Can what I post on Facebook affect my chances of getting accepted to college? Experts share their opinions.

Can what I post on Facebook affect my chances of getting accepted to college? Experts share their opinions.
Carolyn Blair is the counseling services director at Clayton High School

“As the age of the admissions officers become younger and younger, Facebook and other social networks are simply part of their culture. It used to be that admission offices would have a lot of hoops to get through to ever access this information. Now, many grandparents have a Facebook account. While there aren’t many schools actively searching students Facebook accounts for incriminating information, when you look at who is working in admission, there are often many students. Some student could be from your school or hometown. Play this out and it wouln’t take much for inappropriate behavior to reach the eyes of someone in an admission office. Best-case scenario is to play it safe!”

Deborah Shames is the transfer admissions adviser at Kaplan Leadership Program.

“You should have absolutely no expectation of privacy online. Your words and pictures should not portray unethical, illegal or unflattering behavior. Even with the privacy settings you (hopefully) place on your own account, when posting on another wall, you don’t know who might read it, save it, or maliciously use it against you. While I doubt admissions officers have the time to look you up on Facebook, why risk it. As my mother always says, don’t put anything in writing that you would be embarrassed to have your grandmother read 10 minutes, 10 weeks, or 10 years from now.”

Gwyeth Smith is the president and CEO of College Quest Inc.

“Be smart, be vigilant, and be mature as you post on Facebook. It is important to know that many admission counselors are just a few years older than you are. All are members of the technology generation, which make lives very public. It is a wonderful vehicle for illustrating contributions you’ve made and special accomplishments you’ve enjoyed with organizations. Keep the information current and consider postings that might reflect the kind of involvement the college might expect from you as a member of their community.”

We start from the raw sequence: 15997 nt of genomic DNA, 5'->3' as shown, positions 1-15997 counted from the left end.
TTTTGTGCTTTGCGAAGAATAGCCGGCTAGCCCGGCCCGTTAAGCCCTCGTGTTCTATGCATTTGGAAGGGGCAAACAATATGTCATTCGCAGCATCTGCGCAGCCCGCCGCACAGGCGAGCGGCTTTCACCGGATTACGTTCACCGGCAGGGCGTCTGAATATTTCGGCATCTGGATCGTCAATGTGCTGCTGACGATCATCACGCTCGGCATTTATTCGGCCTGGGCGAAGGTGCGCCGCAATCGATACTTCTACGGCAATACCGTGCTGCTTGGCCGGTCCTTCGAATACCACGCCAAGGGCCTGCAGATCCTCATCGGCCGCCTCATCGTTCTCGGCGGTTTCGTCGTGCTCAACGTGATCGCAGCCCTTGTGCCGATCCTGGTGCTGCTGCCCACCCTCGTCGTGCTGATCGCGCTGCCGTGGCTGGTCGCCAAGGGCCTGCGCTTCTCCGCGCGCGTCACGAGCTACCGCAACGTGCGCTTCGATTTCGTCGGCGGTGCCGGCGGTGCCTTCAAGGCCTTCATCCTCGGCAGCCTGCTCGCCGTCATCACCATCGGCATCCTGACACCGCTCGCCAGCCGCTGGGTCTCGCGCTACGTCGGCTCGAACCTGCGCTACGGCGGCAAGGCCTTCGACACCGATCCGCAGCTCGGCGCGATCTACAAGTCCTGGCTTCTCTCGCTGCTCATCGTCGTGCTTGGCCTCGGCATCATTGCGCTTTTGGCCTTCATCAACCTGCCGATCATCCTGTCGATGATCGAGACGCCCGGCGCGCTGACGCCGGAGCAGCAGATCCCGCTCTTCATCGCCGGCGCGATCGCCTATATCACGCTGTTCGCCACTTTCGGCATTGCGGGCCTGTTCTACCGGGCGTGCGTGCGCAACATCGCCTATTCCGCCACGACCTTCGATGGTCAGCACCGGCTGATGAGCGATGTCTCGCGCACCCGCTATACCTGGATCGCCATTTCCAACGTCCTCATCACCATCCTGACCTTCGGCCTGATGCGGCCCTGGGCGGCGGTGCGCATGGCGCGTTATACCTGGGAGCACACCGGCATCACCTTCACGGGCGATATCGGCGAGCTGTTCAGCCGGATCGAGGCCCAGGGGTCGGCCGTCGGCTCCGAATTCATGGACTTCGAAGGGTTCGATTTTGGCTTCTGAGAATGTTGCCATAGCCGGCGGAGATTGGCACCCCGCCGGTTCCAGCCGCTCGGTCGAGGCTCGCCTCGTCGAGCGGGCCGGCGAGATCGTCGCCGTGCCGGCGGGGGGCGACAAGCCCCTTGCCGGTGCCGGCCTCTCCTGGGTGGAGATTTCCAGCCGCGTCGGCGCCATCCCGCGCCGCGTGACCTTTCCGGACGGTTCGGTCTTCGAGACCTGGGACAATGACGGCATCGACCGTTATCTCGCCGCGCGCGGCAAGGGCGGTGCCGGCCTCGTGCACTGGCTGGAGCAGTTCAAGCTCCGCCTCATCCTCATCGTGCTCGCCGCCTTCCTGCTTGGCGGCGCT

Hamilton Gregg is a high school counselor at International School.

“I do not specifically know of students who have been advantaged or disadvantaged by what is posted on their sites. There are plenty of stories stating that prospective schools and employers do look to see what is posted with negative outcomes. I am sure that with thousands of applicants, they look only if alerted and I have heard that some schools do actively search sites for inappropriate behavior poor language and other alarming information. Remember that colleges and universities are looking for responsible students to “fit” into their campus.”

Stephanie Meade is the owner of The Collegiate Edge

“College admissions officers are generally way too busy for Facebook, but if they have a question or concern, they may look you up. Since many young, tech-savvy people work in admissions, and because you don’t know whom your Facebook friends know, you should never have a comment or photo visible or linkable that does not pass “the grandma test.” That means no pictures, links or posts (even as a joke) about partying, drugs, sex, guns or anything else that could be misinterpreted by someone who does not know you. Keep it clean. An admissions officer (or grandma) may be checking.”

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